Charles Leclerc holds off Oscar Piastri to win at home in Monaco

May 26, 2024, 12:19 PM

MONTE CARLO, Monaco -- Charles Leclerc held off race-long pressure from McLaren's Oscar Piastri to finally end his home race curse and win the Monaco Grand Prix.

Victory for the Ferrari driver, born and raised in the principality of Monaco, ended a long string of heartbreaking results at the famous Monte Carlo circuit with a faultless drive out in front.

Ferrari teammate Carlos Sainz rounded off the podium in third.

Leclerc had previously failed to score so much as a podium finish in five previous attempts at the event. It marked his first win since the Austrian Grand Prix in 2022.

Leclerc said after the race: "No words can explain that ... it's such a difficult race. The fact starting twice on pole and couldn't make it makes it even better. It means a lot. It's the race that made me dream of becoming a Formula One driver.

"It was a difficult race emotionally, 15 laps from the end I was hoping nothing happens, already the emotions were coming. I was thinking to my dad ... obviously he had given everything for me to be here, it was a dream of ours to race here and win, it's unbelievable."

Much of Leclerc's victory had been built on a superb pole position lap on Saturday, considered the most exciting and important qualifying session of the year given the limited overtaking opportunities around Monaco's tight and twisty streets.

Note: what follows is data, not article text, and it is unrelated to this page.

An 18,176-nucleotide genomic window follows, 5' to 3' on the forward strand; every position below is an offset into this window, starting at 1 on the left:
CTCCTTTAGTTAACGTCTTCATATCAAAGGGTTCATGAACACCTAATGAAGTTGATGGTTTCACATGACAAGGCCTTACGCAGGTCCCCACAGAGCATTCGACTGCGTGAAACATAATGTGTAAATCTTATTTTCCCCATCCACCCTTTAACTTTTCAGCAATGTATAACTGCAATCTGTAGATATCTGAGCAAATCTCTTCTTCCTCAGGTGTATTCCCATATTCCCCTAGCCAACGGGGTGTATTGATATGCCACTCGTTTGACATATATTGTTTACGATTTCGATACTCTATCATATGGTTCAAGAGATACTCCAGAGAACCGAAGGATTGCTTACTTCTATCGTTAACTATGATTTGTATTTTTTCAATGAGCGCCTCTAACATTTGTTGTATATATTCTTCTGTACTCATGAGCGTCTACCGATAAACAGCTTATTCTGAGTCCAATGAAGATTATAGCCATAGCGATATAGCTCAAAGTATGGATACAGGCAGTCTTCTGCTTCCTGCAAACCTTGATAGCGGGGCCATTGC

The stewards agreed it was Ocon's fault and he will serve a five-place grid penalty at the next race in Montreal.

Sainz will have F1's regulations to thank for saving his race. The Spanish driver picked up a puncture on the run up the hill, just up the road from the Perez incident, after brushing with Piastri at the start.

That puncture saw Sainz go off the track and drop down the order, but he would restart from third on the grid due to the timing of the red flag.

Since rules state every driver must use two of the three different sets of tyres through a race, and changes are permitted under red flag conditions, everyone who started on the medium tyres, which included Leclerc, Piastri, Sainz and Norris, were able to restart on the more durable hard tyre, meaning they could go to the end of the race following the restart.

Meanwhile, Verstappen and Mercedes teammates Hamilton and Russell, who started on the hard, had to go in the other direction, putting them at risk of losing positions later if the tyre could not go the distance.

On his return to the pits, an angry Hamilton was broadcast saying to Mercedes: "I told you guys, I told you guys," suggesting he had wanted to start on the medium tyre to mitigate against the risk of an early red flag.

That fact quickly set the pace. While the lead four cars cantered away in the distance, Russell, the lead driver of the group who was now on the medium tyre, was turning out much slower laps in a bid to nurse his tyres to the end of the race without having to stop again.

A huge gap between Norris in fourth and Russell in fifth soon opened up, with Verstappen stuck behind the Mercedes driver in sixth.

Verstappen and Hamilton were both able to stop for new tyres, with Tsunoda dropping even further behind in a bid to make it to the end without stopping again.